Claiming that the “vast majority of our implementing partners have agreed to comply” with the policy expanded by President Trump banning any U.S.-funded overseas organization from providing any information, services or referrals to terminate a pregnancy, Secretary of State Michael Pompeo this morning reiterated administration support for the restriction widely known as “the Global Gag Rule.”
Reports from nongovernment organizations providing health care in Africa and Asia that have cited specific damaging impacts to women’s healthcare access, “are just wrong,” Sec. Pompeo said.*
The policy, known originally as “the Mexico City Policy” when established by President Reagan in 1984, and widely known as the Global Gag Rule for its restrictions on information and referrals, originally applied only to funding provided under U.S. family planning assistance programs. Expanded as the “Protecting Life in Global Health Assistance,” policy in the week after President Trump took office, the policy now is applied to funding for all health responses, including programs addressing HIV, Zika and Ebola.
Asked if, in denying funding to organizations that provide HIV and tuberculosis prevention and treatment services, the administration was prioritizing preventing abortions over life-saving efforts, the secretary responded “one need not perform abortions in order to protect people from HIV. They’re fundamentally disconnected.”
In February, researchers with amFAR, The Foundation for AIDS Research, and the Johns Hopkins University Bloomberg School of Public Health released a report on a survey of President’s Emergency Plan for AIDS Relief partners finding that multiple services unrelated to abortions had been affected by the policy. According to the report services that had been reduced or discontinued included ones to prevent mother to child HIV transmission and mobile outreach for adolescents living with HIV. In January, Planned Parenthood released a report based on previously published findings as well as on-the-ground interviews detailing cuts in support for community efforts, and closed programs, that had reduced access to health services, and squandered the training and resources that had gone into them. Presentations at the 2018 International AIDS Conference in Amsterdam also highlighted impacts of the policy that included harms from non-medical abortions sought by women in the absence of family planning and reproductive health information and referrals.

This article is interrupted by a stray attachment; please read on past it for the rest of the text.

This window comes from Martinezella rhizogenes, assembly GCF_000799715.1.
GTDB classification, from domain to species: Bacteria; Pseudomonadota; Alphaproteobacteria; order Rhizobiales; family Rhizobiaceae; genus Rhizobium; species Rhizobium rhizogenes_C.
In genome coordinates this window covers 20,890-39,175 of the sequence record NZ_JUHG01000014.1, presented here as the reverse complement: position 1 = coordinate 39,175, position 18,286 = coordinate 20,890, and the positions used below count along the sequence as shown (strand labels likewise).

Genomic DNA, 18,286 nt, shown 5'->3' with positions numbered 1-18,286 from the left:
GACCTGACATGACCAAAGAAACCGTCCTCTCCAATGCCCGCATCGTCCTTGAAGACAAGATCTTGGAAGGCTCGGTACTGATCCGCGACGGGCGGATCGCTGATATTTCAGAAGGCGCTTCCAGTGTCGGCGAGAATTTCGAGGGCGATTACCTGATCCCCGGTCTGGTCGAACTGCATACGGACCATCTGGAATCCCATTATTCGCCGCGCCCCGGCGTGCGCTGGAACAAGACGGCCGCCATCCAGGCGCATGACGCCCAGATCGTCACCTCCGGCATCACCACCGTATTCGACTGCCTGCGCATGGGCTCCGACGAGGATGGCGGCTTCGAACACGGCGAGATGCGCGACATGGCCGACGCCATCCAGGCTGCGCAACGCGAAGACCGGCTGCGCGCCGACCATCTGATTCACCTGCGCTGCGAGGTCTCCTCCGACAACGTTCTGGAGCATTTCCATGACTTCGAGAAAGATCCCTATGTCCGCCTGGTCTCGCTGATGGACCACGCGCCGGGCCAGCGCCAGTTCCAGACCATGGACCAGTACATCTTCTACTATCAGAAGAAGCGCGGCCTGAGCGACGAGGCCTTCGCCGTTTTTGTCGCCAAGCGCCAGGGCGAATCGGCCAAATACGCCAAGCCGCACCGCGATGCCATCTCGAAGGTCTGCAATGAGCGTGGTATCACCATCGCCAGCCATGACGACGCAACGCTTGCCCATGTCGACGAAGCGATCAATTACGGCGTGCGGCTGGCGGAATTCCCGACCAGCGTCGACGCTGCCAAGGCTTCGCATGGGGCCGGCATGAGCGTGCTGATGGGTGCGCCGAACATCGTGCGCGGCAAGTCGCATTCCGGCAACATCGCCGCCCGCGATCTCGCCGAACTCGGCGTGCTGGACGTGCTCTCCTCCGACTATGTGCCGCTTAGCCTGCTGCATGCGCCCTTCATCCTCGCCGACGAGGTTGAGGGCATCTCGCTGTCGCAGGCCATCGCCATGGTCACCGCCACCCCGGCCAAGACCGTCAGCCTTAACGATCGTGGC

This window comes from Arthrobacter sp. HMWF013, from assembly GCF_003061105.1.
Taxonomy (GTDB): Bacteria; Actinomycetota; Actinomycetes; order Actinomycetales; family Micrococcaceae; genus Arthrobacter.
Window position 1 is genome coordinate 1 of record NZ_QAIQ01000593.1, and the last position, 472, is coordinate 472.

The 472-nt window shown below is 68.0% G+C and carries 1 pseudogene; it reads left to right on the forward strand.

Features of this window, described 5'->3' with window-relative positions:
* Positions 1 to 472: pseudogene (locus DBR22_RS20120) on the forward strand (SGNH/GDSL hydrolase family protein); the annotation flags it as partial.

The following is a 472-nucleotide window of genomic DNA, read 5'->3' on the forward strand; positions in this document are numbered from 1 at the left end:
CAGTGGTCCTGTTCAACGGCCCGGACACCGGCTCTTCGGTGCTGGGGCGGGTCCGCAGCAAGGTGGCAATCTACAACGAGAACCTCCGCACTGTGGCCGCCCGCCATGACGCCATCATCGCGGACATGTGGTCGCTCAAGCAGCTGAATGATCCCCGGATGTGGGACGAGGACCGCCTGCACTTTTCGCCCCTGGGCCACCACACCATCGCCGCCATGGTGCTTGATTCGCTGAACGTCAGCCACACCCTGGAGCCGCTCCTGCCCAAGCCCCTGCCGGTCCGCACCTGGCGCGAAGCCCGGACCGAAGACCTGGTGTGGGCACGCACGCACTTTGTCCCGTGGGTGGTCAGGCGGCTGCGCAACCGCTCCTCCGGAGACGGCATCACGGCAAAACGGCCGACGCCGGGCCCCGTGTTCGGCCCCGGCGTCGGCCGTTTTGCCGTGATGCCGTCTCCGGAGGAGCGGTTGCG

In remarks that he said were intended to highlight the administration’s commitment to protecting “the least among us,” and “the sanctity of life,” the secretary also announced a cut in the U.S. contribution to the Organization of American States in response to “evidence of abortion-related advocacy” on the part of its human rights and women’s programs.
*A Nation report this week discusses some of the organizations and services affected.